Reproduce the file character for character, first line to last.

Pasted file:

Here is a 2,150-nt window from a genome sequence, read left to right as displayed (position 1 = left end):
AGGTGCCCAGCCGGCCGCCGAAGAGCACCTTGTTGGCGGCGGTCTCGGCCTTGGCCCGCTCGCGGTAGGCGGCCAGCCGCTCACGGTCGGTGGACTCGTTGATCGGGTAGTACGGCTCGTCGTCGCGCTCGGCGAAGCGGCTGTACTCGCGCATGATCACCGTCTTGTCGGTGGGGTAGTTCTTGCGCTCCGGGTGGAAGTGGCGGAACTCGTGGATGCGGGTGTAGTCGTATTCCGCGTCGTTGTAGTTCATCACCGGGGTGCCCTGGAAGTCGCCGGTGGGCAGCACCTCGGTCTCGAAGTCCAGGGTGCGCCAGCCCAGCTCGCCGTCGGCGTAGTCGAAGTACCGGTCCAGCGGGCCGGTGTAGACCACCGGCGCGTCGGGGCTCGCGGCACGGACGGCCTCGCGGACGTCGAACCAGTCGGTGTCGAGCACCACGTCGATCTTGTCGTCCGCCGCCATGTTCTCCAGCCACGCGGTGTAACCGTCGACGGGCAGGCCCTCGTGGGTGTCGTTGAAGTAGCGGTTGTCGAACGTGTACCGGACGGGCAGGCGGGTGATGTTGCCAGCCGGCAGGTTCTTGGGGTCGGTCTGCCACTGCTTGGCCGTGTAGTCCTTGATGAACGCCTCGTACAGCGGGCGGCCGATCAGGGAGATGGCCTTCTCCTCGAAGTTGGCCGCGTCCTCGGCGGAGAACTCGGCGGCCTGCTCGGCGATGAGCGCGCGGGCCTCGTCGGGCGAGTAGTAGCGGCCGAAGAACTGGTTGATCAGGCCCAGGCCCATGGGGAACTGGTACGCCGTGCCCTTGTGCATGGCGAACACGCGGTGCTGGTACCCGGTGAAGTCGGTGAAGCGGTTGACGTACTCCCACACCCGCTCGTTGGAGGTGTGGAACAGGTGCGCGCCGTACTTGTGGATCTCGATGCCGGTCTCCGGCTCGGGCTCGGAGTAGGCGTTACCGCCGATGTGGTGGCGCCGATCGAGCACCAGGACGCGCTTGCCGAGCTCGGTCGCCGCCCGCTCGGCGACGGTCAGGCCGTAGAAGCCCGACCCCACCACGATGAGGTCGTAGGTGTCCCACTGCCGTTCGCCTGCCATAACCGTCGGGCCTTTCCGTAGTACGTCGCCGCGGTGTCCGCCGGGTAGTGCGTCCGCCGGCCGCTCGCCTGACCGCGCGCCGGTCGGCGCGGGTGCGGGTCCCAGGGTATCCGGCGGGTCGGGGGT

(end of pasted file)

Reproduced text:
Here is a 2,150-nt window from a genome sequence, read left to right as displayed (position 1 = left end):
AGGTGCCCAGCCGGCCGCCGAAGAGCACCTTGTTGGCGGCGGTCTCGGCCTTGGCCCGCTCGCGGTAGGCGGCCAGCCGCTCACGGTCGGTGGACTCGTTGATCGGGTAGTACGGCTCGTCGTCGCGCTCGGCGAAGCGGCTGTACTCGCGCATGATCACCGTCTTGTCGGTGGGGTAGTTCTTGCGCTCCGGGTGGAAGTGGCGGAACTCGTGGATGCGGGTGTAGTCGTATTCCGCGTCGTTGTAGTTCATCACCGGGGTGCCCTGGAAGTCGCCGGTGGGCAGCACCTCGGTCTCGAAGTCCAGGGTGCGCCAGCCCAGCTCGCCGTCGGCGTAGTCGAAGTACCGGTCCAGCGGGCCGGTGTAGACCACCGGCGCGTCGGGGCTCGCGGCACGGACGGCCTCGCGGACGTCGAACCAGTCGGTGTCGAGCACCACGTCGATCTTGTCGTCCGCCGCCATGTTCTCCAGCCACGCGGTGTAACCGTCGACGGGCAGGCCCTCGTGGGTGTCGTTGAAGTAGCGGTTGTCGAACGTGTACCGGACGGGCAGGCGGGTGATGTTGCCAGCCGGCAGGTTCTTGGGGTCGGTCTGCCACTGCTTGGCCGTGTAGTCCTTGATGAACGCCTCGTACAGCGGGCGGCCGATCAGGGAGATGGCCTTCTCCTCGAAGTTGGCCGCGTCCTCGGCGGAGAACTCGGCGGCCTGCTCGGCGATGAGCGCGCGGGCCTCGTCGGGCGAGTAGTAGCGGCCGAAGAACTGGTTGATCAGGCCCAGGCCCATGGGGAACTGGTACGCCGTGCCCTTGTGCATGGCGAACACGCGGTGCTGGTACCCGGTGAAGTCGGTGAAGCGGTTGACGTACTCCCACACCCGCTCGTTGGAGGTGTGGAACAGGTGCGCGCCGTACTTGTGGATCTCGATGCCGGTCTCCGGCTCGGGCTCGGAGTAGGCGTTACCGCCGATGTGGTGGCGCCGATCGAGCACCAGGACGCGCTTGCCGAGCTCGGTCGCCGCCCGCTCGGCGACGGTCAGGCCGTAGAAGCCCGACCCCACCACGATGAGGTCGTAGGTGTCCCACTGCCGTTCGCCTGCCATAACCGTCGGGCCTTTCCGTAGTACGTCGCCGCGGTGTCCGCCGGGTAGTGCGTCCGCCGGCCGCTCGCCTGACCGCGCGCCGGTCGGCGCGGGTGCGGGTCCCAGGGTATCCGGCGGGTCGGGGGT